“It is curious that physical courage should be so common in the world and moral courage so rare.”
I find it most interesting what inspires me to write my leadership posts. Recently on Facebook, my attention was captured by a posted short video of our President of the United States (POTUS) entering the official helicopter, Marine One, on the south lawn and in his hurriedness, failing to return the salute offered by the proud US Marine at the loading ramp.
Once inside the aircraft, you can see the Aircraft Commander (AC) immediately speaking with POTUS and then POTUS re-emerges and offers a handshake to the vigilant Marine standing at attention at the base of the ramp. Subconsciously you recognize that the AC ensured his Marine was recognized for offering POTUS the proper respect and initially receiving nothing in return.
A comment appeared that questioned whether the AC could receive reprimand for his comments that inspired action from POTUS. The AC’s action was an outstanding example of the moral courage that is expected of a 21st century leader. I often told my fellow leaders and still tell those I mentor that if I was fired or reprimanded for being a leader who stood his ground and displayed moral courage, it would be the best and proudest way for me to go. This Marine AC’s action reinforced that moral courage that often times in today’s world is not readily displayed.
“Moral courage is a more rare commodity than bravery in battle or great intelligence.” ~ Robert Kennedy
Moral courage is in great demand today from our leaders. When I think about moral courage and work to explain it to others, I identify key elements of it and how each of these elements, when combined, create an effective and stable leader that others want to follow and most importantly, emulate.
A key element of moral courage is strong and unwavering core values. Every leader must have their own set of Core Values and they also must be in 100% compliance with the values of the organization they represent. In the military we often referred to this as talking the talk and walking the walk. For me, this was a 24/7/365 requirement that was my bedrock. My followers knew this and watched me closely to ensure I was consistent and demonstrative in my every word and deed.
Accountability is another element that goes into the Moral Courage mix of a leader. Holding yourself and others to the established standards, reinforcing the standards at all times, and when a situation presents itself, having the strength to take the required actions to correct it is a must. Today, accountability is lacking in many parts of our society, from the very highest levels to the street level, and this one element is probably the most important of all. Morally courageous leaders understand and use accountability at all times. I remember once explaining my accountability perspective to a fellow leader as to why we were having so much trouble getting some of our followers to maintain compliance with our core values and accountability standards. I reminded my team mate that we only had our followers focused attention for the 8-16 hours a day while they were with us, the rest of the time society was banging on their doors with the never-ending drone of “hey look at me” that often times was in stark contrast to our stated ethics, morals, and values. For the 21st century leader, accountability and moral courage must walk hand-in-hand.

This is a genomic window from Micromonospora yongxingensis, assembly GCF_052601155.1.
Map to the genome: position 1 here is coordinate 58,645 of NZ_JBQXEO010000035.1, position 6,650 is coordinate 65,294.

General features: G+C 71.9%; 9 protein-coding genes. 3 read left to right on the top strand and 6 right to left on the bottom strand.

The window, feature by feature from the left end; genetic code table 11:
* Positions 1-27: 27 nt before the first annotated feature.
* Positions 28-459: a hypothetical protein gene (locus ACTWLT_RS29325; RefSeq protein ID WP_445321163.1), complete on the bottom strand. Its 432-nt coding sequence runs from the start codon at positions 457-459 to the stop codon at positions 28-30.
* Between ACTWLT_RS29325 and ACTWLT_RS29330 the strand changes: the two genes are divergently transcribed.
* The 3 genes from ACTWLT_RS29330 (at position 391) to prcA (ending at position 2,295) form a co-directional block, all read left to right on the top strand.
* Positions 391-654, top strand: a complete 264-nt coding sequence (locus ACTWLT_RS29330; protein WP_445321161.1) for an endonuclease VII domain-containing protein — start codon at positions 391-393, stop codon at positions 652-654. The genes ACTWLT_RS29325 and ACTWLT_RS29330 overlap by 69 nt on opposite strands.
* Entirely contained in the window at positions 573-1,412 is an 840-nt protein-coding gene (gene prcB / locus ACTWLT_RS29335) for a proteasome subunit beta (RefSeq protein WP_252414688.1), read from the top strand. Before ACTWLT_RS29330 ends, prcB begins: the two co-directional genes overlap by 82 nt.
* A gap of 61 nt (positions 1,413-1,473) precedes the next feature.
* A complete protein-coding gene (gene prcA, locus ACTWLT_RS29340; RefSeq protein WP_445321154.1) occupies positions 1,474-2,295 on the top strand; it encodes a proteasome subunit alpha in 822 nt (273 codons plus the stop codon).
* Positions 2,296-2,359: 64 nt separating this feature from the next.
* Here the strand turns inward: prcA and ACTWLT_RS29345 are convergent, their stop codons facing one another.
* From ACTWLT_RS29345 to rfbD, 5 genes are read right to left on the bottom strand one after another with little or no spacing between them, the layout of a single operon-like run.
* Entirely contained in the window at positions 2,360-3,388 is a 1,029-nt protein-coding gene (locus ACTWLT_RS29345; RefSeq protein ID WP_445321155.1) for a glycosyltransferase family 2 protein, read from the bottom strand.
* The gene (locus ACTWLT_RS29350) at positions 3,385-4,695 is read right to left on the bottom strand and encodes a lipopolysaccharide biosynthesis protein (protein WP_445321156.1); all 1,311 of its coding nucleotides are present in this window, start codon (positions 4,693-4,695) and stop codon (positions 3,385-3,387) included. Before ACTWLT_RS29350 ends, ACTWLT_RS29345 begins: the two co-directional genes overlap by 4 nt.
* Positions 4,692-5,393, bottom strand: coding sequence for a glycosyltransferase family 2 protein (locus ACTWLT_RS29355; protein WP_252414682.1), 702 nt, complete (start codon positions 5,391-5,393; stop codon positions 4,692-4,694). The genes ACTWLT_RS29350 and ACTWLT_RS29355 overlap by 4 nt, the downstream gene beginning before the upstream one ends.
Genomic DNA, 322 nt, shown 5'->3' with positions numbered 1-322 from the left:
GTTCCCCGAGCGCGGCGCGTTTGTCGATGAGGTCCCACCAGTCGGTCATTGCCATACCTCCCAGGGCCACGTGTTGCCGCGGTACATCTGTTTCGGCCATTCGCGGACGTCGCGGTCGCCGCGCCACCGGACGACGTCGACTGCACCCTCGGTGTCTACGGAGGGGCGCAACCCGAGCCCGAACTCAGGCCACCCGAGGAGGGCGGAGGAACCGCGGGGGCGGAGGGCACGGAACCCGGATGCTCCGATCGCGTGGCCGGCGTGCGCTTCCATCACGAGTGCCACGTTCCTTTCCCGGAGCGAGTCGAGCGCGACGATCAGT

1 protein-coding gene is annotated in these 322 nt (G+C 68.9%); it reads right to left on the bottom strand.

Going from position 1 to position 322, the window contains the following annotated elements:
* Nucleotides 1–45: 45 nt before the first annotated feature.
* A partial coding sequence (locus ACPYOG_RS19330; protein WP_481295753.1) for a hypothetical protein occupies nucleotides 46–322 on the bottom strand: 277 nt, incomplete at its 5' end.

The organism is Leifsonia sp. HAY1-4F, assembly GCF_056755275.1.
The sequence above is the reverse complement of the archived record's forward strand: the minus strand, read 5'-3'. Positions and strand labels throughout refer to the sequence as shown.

Core values, accountability, and lastly, proper example are three key elements to a leader’s moral courage. I saved proper example for last, not because it is the least important of the three but because it is the outer covering of the three elements and the one that everyone sees all the time.
Proper example is synonymous with the cliché phrase, “walk the walk.” A leader’s example casts a wide and powerful shadow and when that shadow is aligned with core values and accountability, it is a bright shadow that followers seek out and want to have covering them. If this shadow is not cast by the leader due to a disconnect, it causes a huge confusion point for those followers and others who observe the leader in action. If this disconnect occurs, the fallout and damage can be catastrophic and long-lasting. We have too many negative examples of this happening in 21st century leaders.
As our 21st century continues to unfold at rapid speed, holding the line as a leader is critically important; more so than in previous times. Our followers and potential followers are very distracted by the myriad of “things” that are trying to steal their time and attention. Technology, social media, unrest around the world, terrorism, rapidly-eroding/adjusting ethics, morals, and values, and life itself all vie to be number one on their attention scale.
As a leader, we must hold the line and possess and display moral courage in all of our actions, words, and examples. Moral courage is the tool that allows each of us to use to make that happen effectively, consistently, and demonstratively.
Are you focused on having and displaying moral courage in your every action as a leader? Are you allowing the popular politically correct mantra to distract you from this key element of strength, consistency, and endurance as a leader? If you are on-track with moral courage, stay focused and stay strong! If you are not, have you lost the bubble or become consumed by all the “stuff” I mentioned previously? If so, re-read this post, recommit yourself to effective leadership built upon moral courage, and re-engage the fight…those who watch you and follow you deserve your best leadership, your brightest shadow, and all of your moral courage!